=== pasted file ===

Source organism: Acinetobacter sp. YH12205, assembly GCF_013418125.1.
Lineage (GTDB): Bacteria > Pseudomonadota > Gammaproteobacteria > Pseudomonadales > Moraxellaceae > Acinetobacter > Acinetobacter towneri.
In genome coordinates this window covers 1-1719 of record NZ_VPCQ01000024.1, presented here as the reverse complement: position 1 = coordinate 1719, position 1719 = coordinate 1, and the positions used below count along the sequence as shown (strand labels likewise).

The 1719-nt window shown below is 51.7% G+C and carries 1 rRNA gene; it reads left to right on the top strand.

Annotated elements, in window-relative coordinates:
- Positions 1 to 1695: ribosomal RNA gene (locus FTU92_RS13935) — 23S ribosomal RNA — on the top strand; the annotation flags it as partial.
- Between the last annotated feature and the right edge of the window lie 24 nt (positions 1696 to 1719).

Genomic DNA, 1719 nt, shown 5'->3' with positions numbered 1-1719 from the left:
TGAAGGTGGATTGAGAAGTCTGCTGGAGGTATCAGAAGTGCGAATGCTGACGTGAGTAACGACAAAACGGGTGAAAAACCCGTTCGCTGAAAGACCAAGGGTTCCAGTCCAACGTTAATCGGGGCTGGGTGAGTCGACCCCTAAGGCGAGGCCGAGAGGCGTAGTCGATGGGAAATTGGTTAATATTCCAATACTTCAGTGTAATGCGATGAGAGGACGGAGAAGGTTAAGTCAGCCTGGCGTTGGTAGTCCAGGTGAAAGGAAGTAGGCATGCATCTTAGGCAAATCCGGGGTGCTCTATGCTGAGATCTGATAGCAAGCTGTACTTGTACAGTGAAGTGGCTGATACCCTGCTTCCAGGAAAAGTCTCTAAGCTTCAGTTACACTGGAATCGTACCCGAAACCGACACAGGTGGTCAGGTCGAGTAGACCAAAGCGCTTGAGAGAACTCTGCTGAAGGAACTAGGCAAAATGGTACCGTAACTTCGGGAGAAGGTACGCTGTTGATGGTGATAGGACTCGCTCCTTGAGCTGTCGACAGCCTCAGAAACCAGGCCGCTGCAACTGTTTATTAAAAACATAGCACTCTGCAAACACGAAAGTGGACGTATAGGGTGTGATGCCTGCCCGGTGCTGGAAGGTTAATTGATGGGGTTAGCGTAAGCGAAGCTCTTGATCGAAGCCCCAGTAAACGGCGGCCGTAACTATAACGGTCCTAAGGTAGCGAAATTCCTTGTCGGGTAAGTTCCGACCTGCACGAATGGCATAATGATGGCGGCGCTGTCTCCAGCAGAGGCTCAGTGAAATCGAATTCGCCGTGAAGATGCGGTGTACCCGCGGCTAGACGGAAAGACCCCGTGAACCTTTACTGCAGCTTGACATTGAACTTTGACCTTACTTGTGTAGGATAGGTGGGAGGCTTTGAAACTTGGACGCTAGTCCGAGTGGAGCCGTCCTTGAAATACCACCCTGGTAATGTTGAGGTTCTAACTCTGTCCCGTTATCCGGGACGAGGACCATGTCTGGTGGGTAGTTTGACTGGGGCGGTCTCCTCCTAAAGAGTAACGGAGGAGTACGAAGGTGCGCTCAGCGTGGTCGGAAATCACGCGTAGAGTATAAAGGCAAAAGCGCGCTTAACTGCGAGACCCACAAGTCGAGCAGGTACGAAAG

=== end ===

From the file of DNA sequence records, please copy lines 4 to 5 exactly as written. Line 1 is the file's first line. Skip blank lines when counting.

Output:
The 1719-nt window shown below is 51.7% G+C and carries 1 rRNA gene; it reads left to right on the top strand.

Annotated elements, in window-relative coordinates: